LAS VEGAS, Nev., -- You didn't really think the Cowgirls were going to lose on 307 Day, did you?

To that team? After what happened last year in this building? With an appearance in the Mountain West Championship game on the line?

No chance.

Wyoming punched its ticket to the title tilt Tuesday night with a 65-56 victory over its Border War rival Colorado State, erasing memories of a fourth-quarter collapse a season ago inside the Thomas and Mack Center that sent the Cowgirls packing.

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They did it the old fashion way, too.

On the glass. In the paint. Off the bench. With defense.

Despite facing a constant double team, Allyson Fertig did plenty of that damage on her own. The Glendo native netted a team-high 15 points and pulled down the same number of rebounds for her 19th career double-double. Wyoming's sophomore forward was 6-of-12 from the field and scored 10 points in the second quarter, helping erase an early five-point deficit.

She wasn't alone.

Malene Pedersen put 14 points on the board 5-of-13 shooting. She also dished out five assists. The conference's Freshman of the Year sank back-to-back buckets in the third quarter, handing the Cowgirls a double-digit cushion.


Grace Ellis, who capped her night with 10 points, led the team with a pair of triples -- including a dagger with 6:18 to go -- when those weren't exactly falling for the Cowgirls. They were 5-of-16 in that category, to be exact. No worries, points were readily available up close. Wyoming outscored the Rams 36-18 in the paint.

Speaking of the square.

Ellis snagged a dozen rebounds in this one. The Cowgirls claimed that stat line with ease, 50-23, including an eye-popping 14-1 advantage on the offensive glass. It was nothing short of a clinic.

Sophomore guard Emily Mellema also finished with 10. The birthday girl was 4-of-5 from the field while running the point, a job she should take over fulltime next season.

Then there was the performance of Quinn Weidemann.

While it wasn't her night from the field -- 1-of-7, four points -- the Cowgirls are likely hopping on a bus and heading to the airport right now if it wasn't for the job she did on the league's Player of the Year, McKenna Hofschild.

CSU's guard -- all 5-foot-2 of her -- typically sinks around 21 and dishes out more than seven helpers a game. Stats like that will land you hardware like that.

That wasn't the case tonight, to say the least.

Weidemann shadowed her every move, holding the senior to just two points on 1-of-4 shooting in the first half. Eventually Hofschild got it going. She put 14 on the scoreboard, including seven in the final frame. But it was too little, too late. Looking into the rafters and smacking her hands together in frustration, that will be the lasting image from this one.

"Once again, I've been saying this since the beginning of the year, you've got a kid named Quinn Weidemann that we can put on the best player on the other team," UW's first-year head coach Heather Ezell said. "There's a reason she's been on the all-defensive team for three years. She has that ability. She takes pride in it. She lives and dies on that defensive end, and she takes it personal."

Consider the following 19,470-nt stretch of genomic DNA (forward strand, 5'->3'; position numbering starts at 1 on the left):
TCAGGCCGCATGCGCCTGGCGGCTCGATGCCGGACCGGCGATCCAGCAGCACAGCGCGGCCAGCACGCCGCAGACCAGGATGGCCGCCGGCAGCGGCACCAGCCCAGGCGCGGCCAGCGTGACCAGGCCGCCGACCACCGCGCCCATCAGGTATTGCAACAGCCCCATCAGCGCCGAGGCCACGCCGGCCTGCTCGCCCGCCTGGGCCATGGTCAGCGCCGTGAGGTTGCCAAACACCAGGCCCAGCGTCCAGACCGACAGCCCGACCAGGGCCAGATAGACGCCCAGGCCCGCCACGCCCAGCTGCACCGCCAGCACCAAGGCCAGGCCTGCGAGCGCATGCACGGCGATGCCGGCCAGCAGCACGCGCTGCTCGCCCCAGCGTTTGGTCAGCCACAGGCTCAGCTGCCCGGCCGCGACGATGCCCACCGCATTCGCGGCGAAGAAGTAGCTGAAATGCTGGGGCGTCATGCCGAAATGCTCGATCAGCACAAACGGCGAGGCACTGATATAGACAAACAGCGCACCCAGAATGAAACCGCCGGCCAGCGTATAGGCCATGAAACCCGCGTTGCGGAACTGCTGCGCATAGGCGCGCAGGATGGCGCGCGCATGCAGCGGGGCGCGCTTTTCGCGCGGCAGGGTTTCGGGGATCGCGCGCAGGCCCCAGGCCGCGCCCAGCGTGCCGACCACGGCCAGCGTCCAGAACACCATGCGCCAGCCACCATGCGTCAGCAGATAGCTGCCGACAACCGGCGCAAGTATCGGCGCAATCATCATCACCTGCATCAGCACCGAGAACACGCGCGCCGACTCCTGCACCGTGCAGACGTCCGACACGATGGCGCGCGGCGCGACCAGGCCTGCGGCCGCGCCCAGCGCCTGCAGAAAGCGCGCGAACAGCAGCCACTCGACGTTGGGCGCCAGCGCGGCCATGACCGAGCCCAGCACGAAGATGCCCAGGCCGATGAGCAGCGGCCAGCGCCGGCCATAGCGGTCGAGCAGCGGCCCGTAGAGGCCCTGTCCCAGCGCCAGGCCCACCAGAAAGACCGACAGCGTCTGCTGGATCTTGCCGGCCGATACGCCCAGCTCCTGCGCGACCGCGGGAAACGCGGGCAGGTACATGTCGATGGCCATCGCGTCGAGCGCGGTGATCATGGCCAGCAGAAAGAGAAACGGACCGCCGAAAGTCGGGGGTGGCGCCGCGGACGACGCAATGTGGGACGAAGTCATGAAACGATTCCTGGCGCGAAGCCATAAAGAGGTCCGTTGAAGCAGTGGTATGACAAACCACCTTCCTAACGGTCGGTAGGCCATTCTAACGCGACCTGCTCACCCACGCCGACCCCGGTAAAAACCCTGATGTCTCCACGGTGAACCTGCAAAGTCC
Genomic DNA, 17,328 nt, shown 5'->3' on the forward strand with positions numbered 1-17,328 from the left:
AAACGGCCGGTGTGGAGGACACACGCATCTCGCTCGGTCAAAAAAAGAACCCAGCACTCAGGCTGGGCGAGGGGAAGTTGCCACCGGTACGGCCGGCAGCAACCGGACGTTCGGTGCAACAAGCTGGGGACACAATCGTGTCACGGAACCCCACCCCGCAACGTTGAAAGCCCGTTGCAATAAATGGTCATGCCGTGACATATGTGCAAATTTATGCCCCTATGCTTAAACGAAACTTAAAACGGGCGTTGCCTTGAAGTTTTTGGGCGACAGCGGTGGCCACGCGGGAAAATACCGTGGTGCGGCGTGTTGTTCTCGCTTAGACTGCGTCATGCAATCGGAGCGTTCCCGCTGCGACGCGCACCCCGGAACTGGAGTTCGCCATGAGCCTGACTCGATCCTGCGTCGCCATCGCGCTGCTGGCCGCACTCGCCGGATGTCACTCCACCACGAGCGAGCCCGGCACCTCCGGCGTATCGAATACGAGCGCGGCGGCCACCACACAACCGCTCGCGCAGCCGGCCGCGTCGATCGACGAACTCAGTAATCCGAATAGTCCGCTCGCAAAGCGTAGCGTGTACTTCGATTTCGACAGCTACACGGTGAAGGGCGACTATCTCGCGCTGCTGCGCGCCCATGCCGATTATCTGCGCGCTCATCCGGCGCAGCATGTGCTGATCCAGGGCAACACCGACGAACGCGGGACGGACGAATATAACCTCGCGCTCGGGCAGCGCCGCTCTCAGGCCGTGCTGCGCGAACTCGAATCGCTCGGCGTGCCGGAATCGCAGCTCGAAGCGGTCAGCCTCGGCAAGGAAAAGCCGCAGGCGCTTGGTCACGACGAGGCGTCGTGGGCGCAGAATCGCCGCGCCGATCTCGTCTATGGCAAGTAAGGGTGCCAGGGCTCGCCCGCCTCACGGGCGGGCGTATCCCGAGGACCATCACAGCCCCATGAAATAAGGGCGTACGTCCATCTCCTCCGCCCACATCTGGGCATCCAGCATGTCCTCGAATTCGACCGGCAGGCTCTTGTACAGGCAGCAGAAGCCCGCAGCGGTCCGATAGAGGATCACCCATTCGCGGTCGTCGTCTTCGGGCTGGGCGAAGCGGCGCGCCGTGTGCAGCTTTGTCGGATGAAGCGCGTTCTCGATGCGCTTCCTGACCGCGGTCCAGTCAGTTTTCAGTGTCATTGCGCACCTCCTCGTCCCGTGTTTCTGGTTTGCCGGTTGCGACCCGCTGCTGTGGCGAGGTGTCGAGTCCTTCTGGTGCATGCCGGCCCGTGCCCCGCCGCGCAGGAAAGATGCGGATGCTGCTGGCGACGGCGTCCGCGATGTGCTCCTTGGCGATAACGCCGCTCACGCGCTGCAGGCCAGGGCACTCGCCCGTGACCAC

Weidemann said her game plan was a simple one.

"I think, you know, just trying to stay in front of her," she said of her top-secret strategy. "She likes to get into people and try to use their body and get fouls, stuff like that. I was just trying to stay off her and limit fouls."

Mission accomplished.

Hofschild attempted just four free throws on the night. Weidemann didn't draw her first whistle until the 7:17 mark of the fourth quarter.

It's fitting that on Wyoming's unofficial holiday, it was a local that drilled a half-court buzzer beater to end the first quarter, sparking a 12-2 run that gave the Cowgirls a lead they would never relinquish.

That came courtesy of Worland's Tommi Olson.

"If I'm being honest, I threw it up there and I was like, 'well, that's straight,'" she joked about her heave. "I was like, 'There's no way it's making it' and
then it went through."

Fertig, the former Douglas High School star, well, the numbers speak for themselves. She has now reached double figures in scoring 38 times in her brief career. She played just 61 games.

She knew Olson's prayer meant something.

"I looked up, saw it go in and thought, 'Oh my, they're not winning this game," Fertig said with a smile.

It was a happy 307 Day for everyone not named Ryun Williams. CSU's head coach, a Gillette native, was realistic after this one.

“They just flat-out beat us," he said. "That’s the bottom line."

Did the thought of last year's 19-3 fourth-quarter meltdown even creep into these ladies' minds tonight? You bet it did.

You don't ever forget witnessing your nemesis dance on your grave.

"I remember that game because I didn't play very well," Fertig said. " ... I felt more confident going into this game. But, yeah, it's a little revenge from last year."

The grin that followed punctuated that point.

Ezell vividly recalls that setback, too.

"We came into the game tonight knowing exactly what happened last year," she said. "I think that they had that chip on their shoulder going, 'Hey, this is the team that knocked us out.' We didn't want to get in that position. You have to give our kids credit, they made plays when they really needed to."

Wyoming's "business trip" continues tomorrow night when they meet the No. 21 UNLV Lady Rebels inside their home arena. That team hasn't lost to a conference opponent since March 2, 2022. Tipoff is slated for 8 p.m. Mountain Time. The game will be televised on CBS Sports Network.

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